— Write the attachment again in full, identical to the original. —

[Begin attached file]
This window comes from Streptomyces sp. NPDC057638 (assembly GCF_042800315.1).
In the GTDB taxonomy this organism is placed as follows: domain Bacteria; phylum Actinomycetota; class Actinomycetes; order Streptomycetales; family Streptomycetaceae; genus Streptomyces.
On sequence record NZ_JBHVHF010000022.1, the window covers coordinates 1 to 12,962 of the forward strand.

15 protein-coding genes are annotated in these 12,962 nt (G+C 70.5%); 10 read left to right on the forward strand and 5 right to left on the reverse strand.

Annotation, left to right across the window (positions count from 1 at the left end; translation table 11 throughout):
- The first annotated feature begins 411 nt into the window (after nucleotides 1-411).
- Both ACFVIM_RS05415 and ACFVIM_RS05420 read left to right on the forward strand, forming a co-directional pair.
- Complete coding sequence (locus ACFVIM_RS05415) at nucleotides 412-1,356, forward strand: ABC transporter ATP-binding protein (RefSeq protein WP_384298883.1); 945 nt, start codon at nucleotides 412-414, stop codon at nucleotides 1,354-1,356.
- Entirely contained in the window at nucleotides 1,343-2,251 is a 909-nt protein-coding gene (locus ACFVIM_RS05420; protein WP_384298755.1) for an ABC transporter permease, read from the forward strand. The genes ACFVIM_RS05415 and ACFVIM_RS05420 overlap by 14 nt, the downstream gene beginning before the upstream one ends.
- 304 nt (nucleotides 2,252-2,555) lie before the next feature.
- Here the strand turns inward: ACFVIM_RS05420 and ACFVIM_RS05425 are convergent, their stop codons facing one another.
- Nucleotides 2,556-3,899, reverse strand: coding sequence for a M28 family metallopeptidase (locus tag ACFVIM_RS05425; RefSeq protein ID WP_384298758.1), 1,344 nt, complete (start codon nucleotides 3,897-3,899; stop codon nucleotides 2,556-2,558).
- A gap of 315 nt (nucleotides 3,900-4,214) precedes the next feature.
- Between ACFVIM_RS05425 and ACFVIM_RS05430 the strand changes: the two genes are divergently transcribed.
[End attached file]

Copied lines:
This window comes from Streptomyces sp. NPDC057638 (assembly GCF_042800315.1).
In the GTDB taxonomy this organism is placed as follows: domain Bacteria; phylum Actinomycetota; class Actinomycetes; order Streptomycetales; family Streptomycetaceae; genus Streptomyces.
On sequence record NZ_JBHVHF010000022.1, the window covers coordinates 1 to 12,962 of the forward strand.

15 protein-coding genes are annotated in these 12,962 nt (G+C 70.5%); 10 read left to right on the forward strand and 5 right to left on the reverse strand.

Annotation, left to right across the window (positions count from 1 at the left end; translation table 11 throughout):
- The first annotated feature begins 411 nt into the window (after nucleotides 1-411).
- Both ACFVIM_RS05415 and ACFVIM_RS05420 read left to right on the forward strand, forming a co-directional pair.
- Complete coding sequence (locus ACFVIM_RS05415) at nucleotides 412-1,356, forward strand: ABC transporter ATP-binding protein (RefSeq protein WP_384298883.1); 945 nt, start codon at nucleotides 412-414, stop codon at nucleotides 1,354-1,356.
- Entirely contained in the window at nucleotides 1,343-2,251 is a 909-nt protein-coding gene (locus ACFVIM_RS05420; protein WP_384298755.1) for an ABC transporter permease, read from the forward strand. The genes ACFVIM_RS05415 and ACFVIM_RS05420 overlap by 14 nt, the downstream gene beginning before the upstream one ends.
- 304 nt (nucleotides 2,252-2,555) lie before the next feature.
- Here the strand turns inward: ACFVIM_RS05420 and ACFVIM_RS05425 are convergent, their stop codons facing one another.
- Nucleotides 2,556-3,899, reverse strand: coding sequence for a M28 family metallopeptidase (locus tag ACFVIM_RS05425; RefSeq protein ID WP_384298758.1), 1,344 nt, complete (start codon nucleotides 3,897-3,899; stop codon nucleotides 2,556-2,558).
- A gap of 315 nt (nucleotides 3,900-4,214) precedes the next feature.
- Between ACFVIM_RS05425 and ACFVIM_RS05430 the strand changes: the two genes are divergently transcribed.